Fortune magazine reports in its latest edition that a “backlash is growing” against mass commercialization of marijuana in Colorado. It highlights Smart Colorado’s efforts to protect the state’s kids.
Fortune reports: “Now, as citizen groups attempt to put the brakes on the growing industry, a heated debate has emerged about the drug’s societal impact. Doctors report a spike in pot-related emergency room visits—mostly due to people accidentally consuming too much of potent edible pot products. Police face new cartel-related drug operations. Parents worry about marijuana being sold near their homes and schools. And less affluent communities like Pueblo struggle with the unintended consequences of becoming home to this emerging and controversial industry.”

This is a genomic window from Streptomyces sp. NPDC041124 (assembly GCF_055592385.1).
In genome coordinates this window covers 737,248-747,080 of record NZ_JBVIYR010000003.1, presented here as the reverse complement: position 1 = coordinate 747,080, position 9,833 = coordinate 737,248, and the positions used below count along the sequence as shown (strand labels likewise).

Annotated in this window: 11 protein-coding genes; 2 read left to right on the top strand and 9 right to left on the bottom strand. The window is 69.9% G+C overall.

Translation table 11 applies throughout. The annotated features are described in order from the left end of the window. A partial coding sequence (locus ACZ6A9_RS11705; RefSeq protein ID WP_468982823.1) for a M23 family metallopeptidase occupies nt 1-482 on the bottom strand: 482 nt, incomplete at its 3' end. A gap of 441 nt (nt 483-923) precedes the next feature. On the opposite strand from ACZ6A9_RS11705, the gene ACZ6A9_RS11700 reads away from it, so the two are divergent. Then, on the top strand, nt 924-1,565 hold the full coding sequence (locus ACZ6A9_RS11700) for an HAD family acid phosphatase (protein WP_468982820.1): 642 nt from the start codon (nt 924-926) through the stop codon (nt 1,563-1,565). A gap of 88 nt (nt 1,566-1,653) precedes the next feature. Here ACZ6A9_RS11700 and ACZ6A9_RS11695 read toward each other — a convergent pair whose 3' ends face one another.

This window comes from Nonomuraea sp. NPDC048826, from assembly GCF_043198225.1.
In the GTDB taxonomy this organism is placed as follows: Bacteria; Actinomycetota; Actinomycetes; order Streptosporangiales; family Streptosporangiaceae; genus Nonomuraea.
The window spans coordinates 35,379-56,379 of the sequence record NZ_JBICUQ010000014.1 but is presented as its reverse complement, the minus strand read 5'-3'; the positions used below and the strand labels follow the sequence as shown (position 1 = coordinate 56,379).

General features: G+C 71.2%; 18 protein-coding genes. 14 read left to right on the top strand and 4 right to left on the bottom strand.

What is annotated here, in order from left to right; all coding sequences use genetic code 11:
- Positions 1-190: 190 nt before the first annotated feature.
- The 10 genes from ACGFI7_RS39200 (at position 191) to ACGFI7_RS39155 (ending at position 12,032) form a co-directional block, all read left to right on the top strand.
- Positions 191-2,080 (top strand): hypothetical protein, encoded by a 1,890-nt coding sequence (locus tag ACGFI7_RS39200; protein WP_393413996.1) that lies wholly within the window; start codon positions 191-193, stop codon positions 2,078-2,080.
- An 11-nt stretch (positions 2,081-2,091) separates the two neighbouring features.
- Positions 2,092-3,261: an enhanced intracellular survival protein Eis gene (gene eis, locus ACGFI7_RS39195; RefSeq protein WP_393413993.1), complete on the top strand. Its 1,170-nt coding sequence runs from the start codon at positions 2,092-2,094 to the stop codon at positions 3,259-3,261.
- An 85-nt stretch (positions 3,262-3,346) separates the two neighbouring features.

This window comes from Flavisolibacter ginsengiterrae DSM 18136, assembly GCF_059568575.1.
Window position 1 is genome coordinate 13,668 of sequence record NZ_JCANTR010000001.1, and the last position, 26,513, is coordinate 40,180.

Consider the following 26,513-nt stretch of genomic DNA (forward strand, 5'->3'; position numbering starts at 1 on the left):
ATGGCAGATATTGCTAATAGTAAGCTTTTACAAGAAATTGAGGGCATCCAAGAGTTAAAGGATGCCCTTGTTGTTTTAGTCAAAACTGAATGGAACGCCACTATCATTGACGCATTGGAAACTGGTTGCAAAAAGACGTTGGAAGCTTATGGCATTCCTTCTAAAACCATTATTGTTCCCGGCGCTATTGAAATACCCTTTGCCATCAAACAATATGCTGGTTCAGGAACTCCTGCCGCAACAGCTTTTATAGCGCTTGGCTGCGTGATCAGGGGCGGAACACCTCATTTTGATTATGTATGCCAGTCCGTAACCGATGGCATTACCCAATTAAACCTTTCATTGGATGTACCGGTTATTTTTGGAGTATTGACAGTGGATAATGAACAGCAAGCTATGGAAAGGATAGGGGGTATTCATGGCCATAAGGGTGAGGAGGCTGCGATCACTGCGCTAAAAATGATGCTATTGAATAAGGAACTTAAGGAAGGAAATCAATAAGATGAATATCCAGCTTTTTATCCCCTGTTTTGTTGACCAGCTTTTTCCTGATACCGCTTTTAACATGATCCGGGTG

In the article, Smart Colorado’s Diane Carlson raises specific concerns about skyrocketing potency levels, which have made Colorado’s pot a different, harder drug than what was smoked in the 1990s.
“We passed this thinking it was benign, that it was the stuff from college,” Fortune quotes Carlson as saying. “The industry is just moving too fast, and we’re playing catch-up while the industry is innovating.”
Carlson notes that pot has been proven to be harmful to the developing brains of adolescents. Higher potency levels just exacerbate the potential hazards it poses.